BOTTOM LINE: Nothing ‘Mast’ About It
|Platform: MX Player||Genre: Adult Comedy|
Skin and swear: Contains Several Lovemaking Sequences, Has Strong Language
What Is the Story About?
Rajaram could have been any other aspirant Hindi writer in the 80s endlessly waiting to get his literary magnum opus published. Yet, time was running out, he was making very little money and his publisher only had a simple suggestion to offer – write something ‘masaledaar’. It takes a friend for him to understand that ‘sex always sells’ regardless of the form. Rajaram, still apprehensive of the move, adopts a pseudonym Mastram to pen a pornographic fiction series that would go onto witness unforeseen fame. The way he looks at life isn’t the same anymore – he sexualises almost anything and everything under the sun and channelises his sexual awakening into writing and not action. Complications arise when he falls in love with a girl. Will he ever be able to discuss ‘Mastram’ with her at all?
Anshuman Jha plays Mastram well and makes a genuine attempt to understand his psyche. The performance is sincere. However, there’s a sense of inhibition and the submission to the role feels incomplete on a certain level as well. The ease which he lacks is exactly what Aakash Dabhade has – he is an absolute hoot as the friend of Mastram. Vipin Sharma perfectly fits into the shoes of the greedy publisher – he builds upon the notoriousness of the character with subtle glances and expressions effectively. Tara Alisha Berry has a long way to go with her acting skills – the performance remains very superficial and perfunctory. Jagat Singh as the creepy uncle has good screen presence, but the poor characterisation doesn’t help him add much value to the show. The likes of Nehal Vadoliya, Harshita Kushwaha, Murari Kumar get very little to do too.
When any filmmaker attempts to narrate the true story behind the popularity of Mastram series that enjoyed never-seen-before readership across Hindi readers in the country in the 80s, you sincerely hope it would be done for the right reasons (especially in the web form) – to delve more into the mind of the writer, how he finds inspiration for his stories, handles fame and stays sane (despite his wild imaginary streaks).
Of course, there’s no chance that a show about Mastram will not have sex in it. To blatantly put it, it’s exactly what’s running in the writer’s head all the time. The makers of Mastram, the web series (like Mastram himself), sell the sex in the stories of Mastram, and lose sight of the fact that the show is about the writer as well. Most episodes follow a clear pattern – the protagonist finds his characters from the world around him, his past and the show visually demonstrates the action in the written material. It’s done so repetitively that the conflict in the series takes a lot of time to come alive.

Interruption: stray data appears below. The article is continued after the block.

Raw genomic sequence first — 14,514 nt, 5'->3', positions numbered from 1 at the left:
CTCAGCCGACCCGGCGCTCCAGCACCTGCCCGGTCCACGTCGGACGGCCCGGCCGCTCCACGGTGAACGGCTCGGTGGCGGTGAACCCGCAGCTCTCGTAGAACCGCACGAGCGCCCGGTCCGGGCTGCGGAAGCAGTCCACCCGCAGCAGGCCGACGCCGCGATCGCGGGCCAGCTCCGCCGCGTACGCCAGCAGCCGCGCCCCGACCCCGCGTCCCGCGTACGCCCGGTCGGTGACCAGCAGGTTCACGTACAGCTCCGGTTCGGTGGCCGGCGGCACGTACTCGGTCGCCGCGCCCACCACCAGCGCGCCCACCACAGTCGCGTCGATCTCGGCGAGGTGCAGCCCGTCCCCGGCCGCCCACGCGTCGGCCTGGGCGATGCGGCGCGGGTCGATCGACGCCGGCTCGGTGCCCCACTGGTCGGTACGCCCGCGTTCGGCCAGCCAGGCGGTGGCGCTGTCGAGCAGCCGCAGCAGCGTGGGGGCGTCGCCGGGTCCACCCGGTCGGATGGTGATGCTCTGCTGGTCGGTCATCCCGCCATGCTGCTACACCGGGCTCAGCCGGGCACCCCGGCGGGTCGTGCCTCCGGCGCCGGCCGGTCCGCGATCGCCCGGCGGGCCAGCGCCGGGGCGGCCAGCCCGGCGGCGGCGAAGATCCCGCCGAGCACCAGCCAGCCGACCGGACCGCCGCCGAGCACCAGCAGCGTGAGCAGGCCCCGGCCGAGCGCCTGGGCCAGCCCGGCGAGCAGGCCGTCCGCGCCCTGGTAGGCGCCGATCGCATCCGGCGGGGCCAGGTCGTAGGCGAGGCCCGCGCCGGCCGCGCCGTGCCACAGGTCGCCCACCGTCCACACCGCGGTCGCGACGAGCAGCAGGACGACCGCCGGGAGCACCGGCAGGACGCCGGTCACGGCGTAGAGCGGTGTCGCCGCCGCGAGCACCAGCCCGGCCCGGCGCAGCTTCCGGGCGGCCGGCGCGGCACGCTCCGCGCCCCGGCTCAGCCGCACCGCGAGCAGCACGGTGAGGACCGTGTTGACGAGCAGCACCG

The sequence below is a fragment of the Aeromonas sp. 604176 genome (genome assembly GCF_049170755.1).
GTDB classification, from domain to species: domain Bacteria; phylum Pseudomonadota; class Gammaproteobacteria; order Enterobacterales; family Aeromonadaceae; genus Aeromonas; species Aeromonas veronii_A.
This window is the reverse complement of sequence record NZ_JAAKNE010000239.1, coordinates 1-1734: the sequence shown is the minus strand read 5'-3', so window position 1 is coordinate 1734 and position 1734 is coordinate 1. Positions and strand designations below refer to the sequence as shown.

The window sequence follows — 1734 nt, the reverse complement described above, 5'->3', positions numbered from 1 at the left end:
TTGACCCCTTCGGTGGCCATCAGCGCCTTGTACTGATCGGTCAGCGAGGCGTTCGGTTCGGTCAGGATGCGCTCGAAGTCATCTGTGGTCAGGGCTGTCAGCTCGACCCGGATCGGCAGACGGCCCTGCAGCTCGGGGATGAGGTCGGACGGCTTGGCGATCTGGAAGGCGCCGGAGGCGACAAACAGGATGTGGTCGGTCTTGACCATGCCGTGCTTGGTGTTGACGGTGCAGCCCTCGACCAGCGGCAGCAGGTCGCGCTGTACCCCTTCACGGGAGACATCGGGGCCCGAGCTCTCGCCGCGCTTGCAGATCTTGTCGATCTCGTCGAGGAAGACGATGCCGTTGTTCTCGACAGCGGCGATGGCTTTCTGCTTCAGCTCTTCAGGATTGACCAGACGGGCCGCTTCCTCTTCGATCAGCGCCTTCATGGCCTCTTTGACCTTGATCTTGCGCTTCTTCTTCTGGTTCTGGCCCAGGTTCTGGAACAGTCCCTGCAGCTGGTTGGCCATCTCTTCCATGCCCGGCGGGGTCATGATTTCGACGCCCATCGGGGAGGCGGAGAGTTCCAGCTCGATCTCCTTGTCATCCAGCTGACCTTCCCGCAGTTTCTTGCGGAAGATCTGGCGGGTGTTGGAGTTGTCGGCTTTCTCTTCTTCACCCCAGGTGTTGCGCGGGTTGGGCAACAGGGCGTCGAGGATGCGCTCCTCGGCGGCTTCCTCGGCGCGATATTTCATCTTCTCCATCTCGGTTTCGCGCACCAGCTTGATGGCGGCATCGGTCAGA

Mastram, the series, becomes one like the many erotic books that its protagonist pens – there’s only one dimension. One understands that the first few episodes of the sexualisation is indeed necessary to establish the character’s identity (which is done rather well), but there’s no sight of story progress at all later. The atmosphere around the life of Rajaram is interesting but its characters only get a bunch of standalone scenes with a one-note characterisation – be it his sexually charged friend, the sexually inactive uncle who raises him, the publisher who manipulates Rajaram into a money-making machine and the perennially suspicious would-be.
It would have been fascinating to understand how the books changed Rajaram’s very idea of life. Did he enjoy it? Was he internally destroyed? What kept his creative juices alive? What is it like to enjoy fame secretively? Many such ideas are reduced to the subtext. The last couple of episodes bring some momentum to the plot – the publisher’s curiosity about the whereabouts of the characters in his novels, an actress threatening to out Rajaram, his romantic interest getting to know about the other side to his life. Mastram grossly underutilises the comedic potential of its show owing to its distractions. The ending of the show is a job smartly done – but will season two stage a revival?
Music and Other Departments?
The music and background score in the film thankfully go beyond the sexual groans. Although a tinge of subtlety could have helped, the score remains largely effective as per the needs of the narrative. One wishes the show didn’t have to exaggerate its voyeuristic undertones so emphatically – of course, you can call it rawness, but the cinematographer could have done better to distinguish it from soft porn. The editing misses an opportunity to cut down on the indulgence and repetitive nature of the show’s storytelling. The dialogues are interesting, though it could have been wittier and sharper.
A few impressive performances
The fiery initial episodes
Doesn’t do justice to the story’s potential
Repetitive nature of its storytelling
Exaggerated element of voyeurism
Did I Enjoy It?
Will You Recommend It?
Review by Srivathsan Nadadhur
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